After playing a big role in exposing Aubrey McClendon's extracurricular investment activity while playing CEO at Chesapeake, Reuters is now taking aim at McClendon's alter ego over at SandRidge. Tom Ward and McClendon do appear to be "two birds of a feather", which probably isn't coincidental since they have been practically joined at the hip since the early 1970's.
I don't have any investment in CHK or SD so all this drama is just entertainment for me, but I do wonder why in the face of so much appearance of self dealing investors still support these guys. I mean, even while Ward has made tens of millions, the shares of SD have more or less languished after losing much of their value soon after the IPO (although there have been opportunities for nimble traders to capture profits both on the long and short sides). According to the Reuters report:
SandRidge shares are down more than 80 percent since the day of their November 2007 debut. The Dow Jones U.S. oil and gas producers index - of which SandRidge is a component - is up around 5 percent over that same period.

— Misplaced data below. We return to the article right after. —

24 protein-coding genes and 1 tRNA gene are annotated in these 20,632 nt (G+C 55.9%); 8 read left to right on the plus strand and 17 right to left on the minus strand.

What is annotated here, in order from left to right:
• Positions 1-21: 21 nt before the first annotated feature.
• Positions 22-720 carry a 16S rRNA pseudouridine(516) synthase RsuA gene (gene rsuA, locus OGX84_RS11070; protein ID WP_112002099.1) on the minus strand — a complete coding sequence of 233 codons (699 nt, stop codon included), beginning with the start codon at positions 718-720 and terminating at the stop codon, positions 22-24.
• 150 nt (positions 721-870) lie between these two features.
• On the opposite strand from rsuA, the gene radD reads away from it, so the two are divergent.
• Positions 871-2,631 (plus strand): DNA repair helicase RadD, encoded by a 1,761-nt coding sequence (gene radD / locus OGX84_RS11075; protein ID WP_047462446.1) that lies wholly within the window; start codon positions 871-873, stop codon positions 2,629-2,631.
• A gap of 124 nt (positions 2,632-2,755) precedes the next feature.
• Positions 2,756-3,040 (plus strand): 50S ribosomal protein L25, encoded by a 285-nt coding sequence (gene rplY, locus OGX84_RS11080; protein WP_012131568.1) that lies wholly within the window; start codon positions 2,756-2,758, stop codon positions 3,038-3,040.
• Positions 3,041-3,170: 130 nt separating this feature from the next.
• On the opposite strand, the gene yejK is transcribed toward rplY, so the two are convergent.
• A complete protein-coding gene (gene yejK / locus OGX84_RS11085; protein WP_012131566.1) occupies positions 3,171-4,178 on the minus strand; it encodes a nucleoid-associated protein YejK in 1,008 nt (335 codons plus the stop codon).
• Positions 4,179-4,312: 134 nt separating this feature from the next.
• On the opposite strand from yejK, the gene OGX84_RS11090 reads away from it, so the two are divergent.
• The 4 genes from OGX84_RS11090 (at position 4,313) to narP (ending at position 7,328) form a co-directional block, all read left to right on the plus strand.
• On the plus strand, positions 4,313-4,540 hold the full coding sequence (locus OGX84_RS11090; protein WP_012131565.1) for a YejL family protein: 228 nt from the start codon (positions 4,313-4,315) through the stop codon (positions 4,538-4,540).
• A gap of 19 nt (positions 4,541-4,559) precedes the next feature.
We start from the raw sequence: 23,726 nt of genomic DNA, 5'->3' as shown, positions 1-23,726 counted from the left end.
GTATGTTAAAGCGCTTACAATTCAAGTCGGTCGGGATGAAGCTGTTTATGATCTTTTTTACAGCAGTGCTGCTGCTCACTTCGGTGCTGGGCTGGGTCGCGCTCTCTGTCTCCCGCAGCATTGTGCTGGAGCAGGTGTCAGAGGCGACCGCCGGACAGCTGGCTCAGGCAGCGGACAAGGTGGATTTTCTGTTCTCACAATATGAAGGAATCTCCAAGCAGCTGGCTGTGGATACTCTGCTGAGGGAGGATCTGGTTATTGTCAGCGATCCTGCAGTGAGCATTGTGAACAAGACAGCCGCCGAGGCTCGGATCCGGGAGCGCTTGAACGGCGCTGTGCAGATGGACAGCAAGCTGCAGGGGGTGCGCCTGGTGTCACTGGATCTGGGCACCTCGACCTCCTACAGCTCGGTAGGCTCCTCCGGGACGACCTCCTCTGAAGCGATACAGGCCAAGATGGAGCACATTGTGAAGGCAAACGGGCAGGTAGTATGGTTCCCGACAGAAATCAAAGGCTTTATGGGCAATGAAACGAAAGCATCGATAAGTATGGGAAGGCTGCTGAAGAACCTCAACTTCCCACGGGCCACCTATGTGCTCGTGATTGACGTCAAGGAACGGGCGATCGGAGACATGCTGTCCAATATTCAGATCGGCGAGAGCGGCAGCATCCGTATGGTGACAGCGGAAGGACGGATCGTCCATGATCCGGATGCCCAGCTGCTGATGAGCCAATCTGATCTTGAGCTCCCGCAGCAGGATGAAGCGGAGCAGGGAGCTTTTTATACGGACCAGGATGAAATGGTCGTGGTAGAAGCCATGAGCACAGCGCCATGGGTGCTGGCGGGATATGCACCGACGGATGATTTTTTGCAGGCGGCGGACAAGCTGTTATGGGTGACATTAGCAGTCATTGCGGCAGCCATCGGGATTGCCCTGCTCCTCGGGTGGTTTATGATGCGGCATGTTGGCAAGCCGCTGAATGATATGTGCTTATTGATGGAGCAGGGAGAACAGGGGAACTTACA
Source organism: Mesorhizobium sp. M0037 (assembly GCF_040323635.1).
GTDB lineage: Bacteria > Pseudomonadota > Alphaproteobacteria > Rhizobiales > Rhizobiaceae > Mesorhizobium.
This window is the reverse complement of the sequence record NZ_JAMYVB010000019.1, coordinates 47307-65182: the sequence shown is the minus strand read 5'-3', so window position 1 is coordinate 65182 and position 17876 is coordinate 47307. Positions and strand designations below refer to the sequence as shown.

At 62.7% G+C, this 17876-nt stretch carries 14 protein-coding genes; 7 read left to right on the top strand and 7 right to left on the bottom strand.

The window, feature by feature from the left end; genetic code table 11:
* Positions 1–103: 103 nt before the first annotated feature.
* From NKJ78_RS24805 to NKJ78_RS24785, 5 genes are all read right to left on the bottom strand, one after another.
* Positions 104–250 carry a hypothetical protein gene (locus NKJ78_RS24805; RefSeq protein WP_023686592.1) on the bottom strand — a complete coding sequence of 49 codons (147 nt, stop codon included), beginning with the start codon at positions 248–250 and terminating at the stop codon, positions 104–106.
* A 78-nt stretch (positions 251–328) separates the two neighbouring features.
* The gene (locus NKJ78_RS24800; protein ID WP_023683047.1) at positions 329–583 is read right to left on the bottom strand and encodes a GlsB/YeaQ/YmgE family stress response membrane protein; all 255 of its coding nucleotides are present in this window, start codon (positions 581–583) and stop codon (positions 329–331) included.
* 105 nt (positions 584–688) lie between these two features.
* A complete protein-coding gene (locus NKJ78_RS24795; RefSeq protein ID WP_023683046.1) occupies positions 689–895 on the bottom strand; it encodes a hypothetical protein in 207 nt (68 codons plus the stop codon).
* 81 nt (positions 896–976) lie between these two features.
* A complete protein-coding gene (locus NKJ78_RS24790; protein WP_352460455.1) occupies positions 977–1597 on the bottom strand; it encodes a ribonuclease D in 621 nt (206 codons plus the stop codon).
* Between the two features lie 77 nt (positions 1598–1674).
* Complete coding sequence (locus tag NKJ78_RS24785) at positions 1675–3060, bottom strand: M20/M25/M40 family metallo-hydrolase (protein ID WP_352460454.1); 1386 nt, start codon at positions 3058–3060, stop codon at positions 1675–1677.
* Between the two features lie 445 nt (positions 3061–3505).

In particular, at the risk of stepping in it considering the almost cult like following that Fairfax Financial enjoys in this forum, I just have to wonder about remarks like this one by Paul Rivett, vice president of operations at Fairfax [excerpted from the Reuters report]:
"We continue to strongly support Tom and his leadership at SandRidge. It seems to me that obviously Tom's done a lot of good and he's been transparent about his relationship with the company and the related-party transactions."
How do we reconcile that with this comment, also excerpted from the Reuters report:
The language in Ward's contract "doesn't pass the smell test," said Anne Sheehan, director of corporate governance for the California pension fund CalSTRS, which owns 880,000 SandRidge shares. "This board has sanctioned what Ward is doing."
What's SD's response to the critics calling for Ward's exit from the CEO job? According to Reuters, it's:
In materials prepared for shareholders in response to TPG-Axon's attempt to oust Ward and the board, the company says the $97 million pay-out is one reason to vote to retain the SandRidge's current directors. The payment would only be due if Ward were terminated without cause.
In my shorthand: "We can't afford to fire him."
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